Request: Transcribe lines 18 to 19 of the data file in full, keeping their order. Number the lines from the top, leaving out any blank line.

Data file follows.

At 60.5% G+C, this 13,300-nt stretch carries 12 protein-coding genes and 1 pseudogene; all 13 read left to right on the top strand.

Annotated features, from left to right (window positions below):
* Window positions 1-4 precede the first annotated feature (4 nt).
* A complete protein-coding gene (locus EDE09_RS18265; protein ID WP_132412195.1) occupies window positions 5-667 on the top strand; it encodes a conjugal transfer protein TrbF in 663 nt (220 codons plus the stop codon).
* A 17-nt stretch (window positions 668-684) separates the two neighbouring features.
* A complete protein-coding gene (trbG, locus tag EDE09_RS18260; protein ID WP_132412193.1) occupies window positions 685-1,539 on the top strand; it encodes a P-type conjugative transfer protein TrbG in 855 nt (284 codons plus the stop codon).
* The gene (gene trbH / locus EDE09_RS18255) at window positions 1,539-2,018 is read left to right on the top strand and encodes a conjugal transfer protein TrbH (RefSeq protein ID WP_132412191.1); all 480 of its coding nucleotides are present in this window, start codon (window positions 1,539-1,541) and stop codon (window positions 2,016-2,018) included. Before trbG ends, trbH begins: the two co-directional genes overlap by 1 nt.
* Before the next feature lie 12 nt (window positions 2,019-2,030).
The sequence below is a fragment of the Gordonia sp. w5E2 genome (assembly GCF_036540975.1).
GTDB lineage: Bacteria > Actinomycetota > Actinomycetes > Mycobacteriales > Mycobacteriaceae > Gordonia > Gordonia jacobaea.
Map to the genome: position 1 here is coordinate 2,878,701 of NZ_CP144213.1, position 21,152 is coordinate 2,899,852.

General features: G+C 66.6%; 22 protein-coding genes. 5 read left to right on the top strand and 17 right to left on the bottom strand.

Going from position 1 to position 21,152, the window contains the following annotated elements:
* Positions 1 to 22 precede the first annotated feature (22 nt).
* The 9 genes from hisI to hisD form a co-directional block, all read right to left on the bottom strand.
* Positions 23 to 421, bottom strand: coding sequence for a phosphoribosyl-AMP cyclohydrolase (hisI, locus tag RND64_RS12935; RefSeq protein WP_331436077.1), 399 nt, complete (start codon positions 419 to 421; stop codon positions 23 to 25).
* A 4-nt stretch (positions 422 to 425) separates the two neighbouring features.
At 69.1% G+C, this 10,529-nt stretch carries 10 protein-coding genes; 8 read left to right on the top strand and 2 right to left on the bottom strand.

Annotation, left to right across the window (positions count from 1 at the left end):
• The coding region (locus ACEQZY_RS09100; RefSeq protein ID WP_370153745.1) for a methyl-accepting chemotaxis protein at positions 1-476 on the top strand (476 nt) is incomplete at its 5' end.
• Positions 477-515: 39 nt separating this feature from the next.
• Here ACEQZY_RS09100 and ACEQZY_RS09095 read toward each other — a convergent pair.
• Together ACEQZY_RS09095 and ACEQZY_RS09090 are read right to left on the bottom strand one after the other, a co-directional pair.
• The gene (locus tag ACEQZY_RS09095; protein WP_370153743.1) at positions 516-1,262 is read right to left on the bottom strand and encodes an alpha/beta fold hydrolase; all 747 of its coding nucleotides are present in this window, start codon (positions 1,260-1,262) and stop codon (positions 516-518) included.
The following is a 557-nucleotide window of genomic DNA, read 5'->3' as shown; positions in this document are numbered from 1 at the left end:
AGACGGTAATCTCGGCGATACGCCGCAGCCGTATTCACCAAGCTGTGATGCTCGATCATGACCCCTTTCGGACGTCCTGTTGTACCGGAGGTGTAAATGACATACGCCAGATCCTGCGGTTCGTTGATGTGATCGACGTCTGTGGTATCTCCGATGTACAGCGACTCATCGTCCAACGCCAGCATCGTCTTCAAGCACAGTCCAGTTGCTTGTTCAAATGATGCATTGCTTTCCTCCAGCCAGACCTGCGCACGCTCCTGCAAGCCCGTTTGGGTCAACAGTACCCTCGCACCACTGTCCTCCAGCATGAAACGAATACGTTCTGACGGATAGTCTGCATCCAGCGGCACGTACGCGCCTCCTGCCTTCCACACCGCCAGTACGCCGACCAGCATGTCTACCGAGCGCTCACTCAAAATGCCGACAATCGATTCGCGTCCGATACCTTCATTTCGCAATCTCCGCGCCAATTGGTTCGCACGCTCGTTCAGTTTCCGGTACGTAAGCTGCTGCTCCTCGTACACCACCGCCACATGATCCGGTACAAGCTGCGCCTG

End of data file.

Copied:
At 69.1% G+C, this 10,529-nt stretch carries 10 protein-coding genes; 8 read left to right on the top strand and 2 right to left on the bottom strand.

Annotation, left to right across the window (positions count from 1 at the left end):